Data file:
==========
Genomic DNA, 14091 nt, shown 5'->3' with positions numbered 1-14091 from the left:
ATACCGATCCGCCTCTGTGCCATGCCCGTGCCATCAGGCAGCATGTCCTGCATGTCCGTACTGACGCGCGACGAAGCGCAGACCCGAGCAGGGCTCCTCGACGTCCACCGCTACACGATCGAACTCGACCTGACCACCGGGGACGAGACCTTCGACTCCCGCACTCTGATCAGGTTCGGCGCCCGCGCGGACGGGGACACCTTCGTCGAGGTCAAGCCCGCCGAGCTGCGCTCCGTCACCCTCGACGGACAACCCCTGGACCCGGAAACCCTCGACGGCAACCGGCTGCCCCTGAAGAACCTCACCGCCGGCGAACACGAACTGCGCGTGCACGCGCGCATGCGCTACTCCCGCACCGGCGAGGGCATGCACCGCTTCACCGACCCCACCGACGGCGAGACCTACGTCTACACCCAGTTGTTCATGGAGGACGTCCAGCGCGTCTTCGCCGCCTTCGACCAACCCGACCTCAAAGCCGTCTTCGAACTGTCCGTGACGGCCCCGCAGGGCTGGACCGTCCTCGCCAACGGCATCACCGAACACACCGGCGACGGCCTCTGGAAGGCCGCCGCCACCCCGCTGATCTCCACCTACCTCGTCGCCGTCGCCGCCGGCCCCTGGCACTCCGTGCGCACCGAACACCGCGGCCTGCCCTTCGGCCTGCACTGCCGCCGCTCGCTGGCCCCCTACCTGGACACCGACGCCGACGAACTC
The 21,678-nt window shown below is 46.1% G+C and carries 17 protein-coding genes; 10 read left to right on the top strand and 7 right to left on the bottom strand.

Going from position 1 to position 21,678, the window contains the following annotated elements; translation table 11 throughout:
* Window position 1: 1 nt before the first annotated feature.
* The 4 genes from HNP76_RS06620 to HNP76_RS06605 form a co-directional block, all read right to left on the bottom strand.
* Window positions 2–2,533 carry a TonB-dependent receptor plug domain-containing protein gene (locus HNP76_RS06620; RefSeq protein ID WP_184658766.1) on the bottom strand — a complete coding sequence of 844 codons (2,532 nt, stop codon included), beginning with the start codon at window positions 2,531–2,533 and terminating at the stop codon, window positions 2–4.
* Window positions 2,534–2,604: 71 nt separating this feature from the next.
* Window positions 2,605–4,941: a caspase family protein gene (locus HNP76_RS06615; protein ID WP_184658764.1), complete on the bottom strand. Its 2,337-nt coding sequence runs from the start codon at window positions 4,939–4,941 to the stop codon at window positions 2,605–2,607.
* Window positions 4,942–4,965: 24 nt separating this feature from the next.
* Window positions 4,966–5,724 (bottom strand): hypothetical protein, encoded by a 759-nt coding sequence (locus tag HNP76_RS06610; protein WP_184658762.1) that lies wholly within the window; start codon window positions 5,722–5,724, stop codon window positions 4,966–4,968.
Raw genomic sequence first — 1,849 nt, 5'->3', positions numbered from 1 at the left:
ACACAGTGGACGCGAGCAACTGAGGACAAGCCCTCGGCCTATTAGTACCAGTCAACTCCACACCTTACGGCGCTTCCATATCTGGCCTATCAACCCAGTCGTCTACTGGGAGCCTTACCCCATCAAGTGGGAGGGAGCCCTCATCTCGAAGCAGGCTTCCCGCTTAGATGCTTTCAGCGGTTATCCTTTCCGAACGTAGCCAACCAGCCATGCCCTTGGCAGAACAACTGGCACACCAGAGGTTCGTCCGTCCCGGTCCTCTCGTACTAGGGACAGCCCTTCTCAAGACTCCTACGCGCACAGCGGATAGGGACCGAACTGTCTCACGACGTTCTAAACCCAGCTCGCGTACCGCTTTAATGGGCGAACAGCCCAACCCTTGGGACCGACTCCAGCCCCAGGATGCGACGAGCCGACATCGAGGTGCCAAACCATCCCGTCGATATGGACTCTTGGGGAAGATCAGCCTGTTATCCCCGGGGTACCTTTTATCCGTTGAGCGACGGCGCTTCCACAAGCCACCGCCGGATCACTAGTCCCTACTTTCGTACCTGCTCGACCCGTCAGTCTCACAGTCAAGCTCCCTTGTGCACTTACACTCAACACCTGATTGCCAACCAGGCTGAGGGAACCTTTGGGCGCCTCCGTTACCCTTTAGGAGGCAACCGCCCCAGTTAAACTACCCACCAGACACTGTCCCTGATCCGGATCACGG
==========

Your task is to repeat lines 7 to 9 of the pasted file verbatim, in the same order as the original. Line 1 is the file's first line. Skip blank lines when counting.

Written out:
* Window positions 2–2,533 carry a TonB-dependent receptor plug domain-containing protein gene (locus HNP76_RS06620; RefSeq protein ID WP_184658766.1) on the bottom strand — a complete coding sequence of 844 codons (2,532 nt, stop codon included), beginning with the start codon at window positions 2,531–2,533 and terminating at the stop codon, window positions 2–4.
* Window positions 2,534–2,604: 71 nt separating this feature from the next.
* Window positions 2,605–4,941: a caspase family protein gene (locus HNP76_RS06615; protein ID WP_184658764.1), complete on the bottom strand. Its 2,337-nt coding sequence runs from the start codon at window positions 4,939–4,941 to the stop codon at window positions 2,605–2,607.